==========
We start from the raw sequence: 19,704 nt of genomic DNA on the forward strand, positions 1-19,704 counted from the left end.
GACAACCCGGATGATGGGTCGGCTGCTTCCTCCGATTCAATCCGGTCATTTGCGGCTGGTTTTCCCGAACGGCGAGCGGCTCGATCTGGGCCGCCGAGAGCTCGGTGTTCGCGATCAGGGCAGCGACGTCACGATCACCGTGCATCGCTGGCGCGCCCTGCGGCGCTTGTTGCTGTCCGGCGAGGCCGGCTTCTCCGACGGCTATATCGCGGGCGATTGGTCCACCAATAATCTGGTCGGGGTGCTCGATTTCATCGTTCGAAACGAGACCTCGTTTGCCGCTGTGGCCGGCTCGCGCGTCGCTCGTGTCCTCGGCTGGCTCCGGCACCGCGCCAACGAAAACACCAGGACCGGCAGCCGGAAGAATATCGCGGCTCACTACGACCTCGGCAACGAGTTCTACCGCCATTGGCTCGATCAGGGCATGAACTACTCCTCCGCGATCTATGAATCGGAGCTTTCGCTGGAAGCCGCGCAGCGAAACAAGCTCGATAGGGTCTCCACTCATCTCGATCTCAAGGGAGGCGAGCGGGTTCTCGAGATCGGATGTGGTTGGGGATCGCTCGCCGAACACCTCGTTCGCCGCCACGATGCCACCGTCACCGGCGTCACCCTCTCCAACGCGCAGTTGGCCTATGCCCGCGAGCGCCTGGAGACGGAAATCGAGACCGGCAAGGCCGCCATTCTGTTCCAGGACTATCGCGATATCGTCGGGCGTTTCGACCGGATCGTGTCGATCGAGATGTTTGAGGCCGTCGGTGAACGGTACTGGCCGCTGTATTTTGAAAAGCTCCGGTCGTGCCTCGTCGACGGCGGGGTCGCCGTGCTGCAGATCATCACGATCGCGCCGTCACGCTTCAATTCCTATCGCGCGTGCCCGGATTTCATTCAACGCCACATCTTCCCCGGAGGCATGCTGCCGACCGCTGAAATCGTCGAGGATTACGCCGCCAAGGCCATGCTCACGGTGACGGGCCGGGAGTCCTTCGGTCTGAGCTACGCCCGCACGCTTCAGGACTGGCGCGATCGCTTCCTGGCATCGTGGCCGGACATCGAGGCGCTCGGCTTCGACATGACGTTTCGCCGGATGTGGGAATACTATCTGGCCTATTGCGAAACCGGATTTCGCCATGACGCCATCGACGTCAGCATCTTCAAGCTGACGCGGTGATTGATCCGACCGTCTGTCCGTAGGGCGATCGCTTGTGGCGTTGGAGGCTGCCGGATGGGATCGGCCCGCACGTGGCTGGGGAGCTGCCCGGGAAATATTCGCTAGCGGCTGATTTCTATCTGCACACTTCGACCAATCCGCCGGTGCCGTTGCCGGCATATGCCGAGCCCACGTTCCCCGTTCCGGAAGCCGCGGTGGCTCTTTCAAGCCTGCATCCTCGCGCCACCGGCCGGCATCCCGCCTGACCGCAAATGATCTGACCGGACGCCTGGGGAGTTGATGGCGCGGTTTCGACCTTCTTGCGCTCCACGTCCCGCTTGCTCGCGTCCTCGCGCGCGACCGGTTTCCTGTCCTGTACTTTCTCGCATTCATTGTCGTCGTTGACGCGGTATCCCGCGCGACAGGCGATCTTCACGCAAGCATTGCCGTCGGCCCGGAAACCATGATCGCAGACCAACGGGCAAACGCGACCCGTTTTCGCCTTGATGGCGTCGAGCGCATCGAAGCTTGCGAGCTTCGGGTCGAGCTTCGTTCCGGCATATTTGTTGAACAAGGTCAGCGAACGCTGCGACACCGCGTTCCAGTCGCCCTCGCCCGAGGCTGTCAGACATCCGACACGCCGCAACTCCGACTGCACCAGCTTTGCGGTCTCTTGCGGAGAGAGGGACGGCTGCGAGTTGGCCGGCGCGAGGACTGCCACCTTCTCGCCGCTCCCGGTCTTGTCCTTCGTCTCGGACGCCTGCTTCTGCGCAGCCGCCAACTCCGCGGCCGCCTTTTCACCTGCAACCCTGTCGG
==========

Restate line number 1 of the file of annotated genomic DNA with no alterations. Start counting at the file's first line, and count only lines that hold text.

We start from the raw sequence: 19,704 nt of genomic DNA on the forward strand, positions 1-19,704 counted from the left end.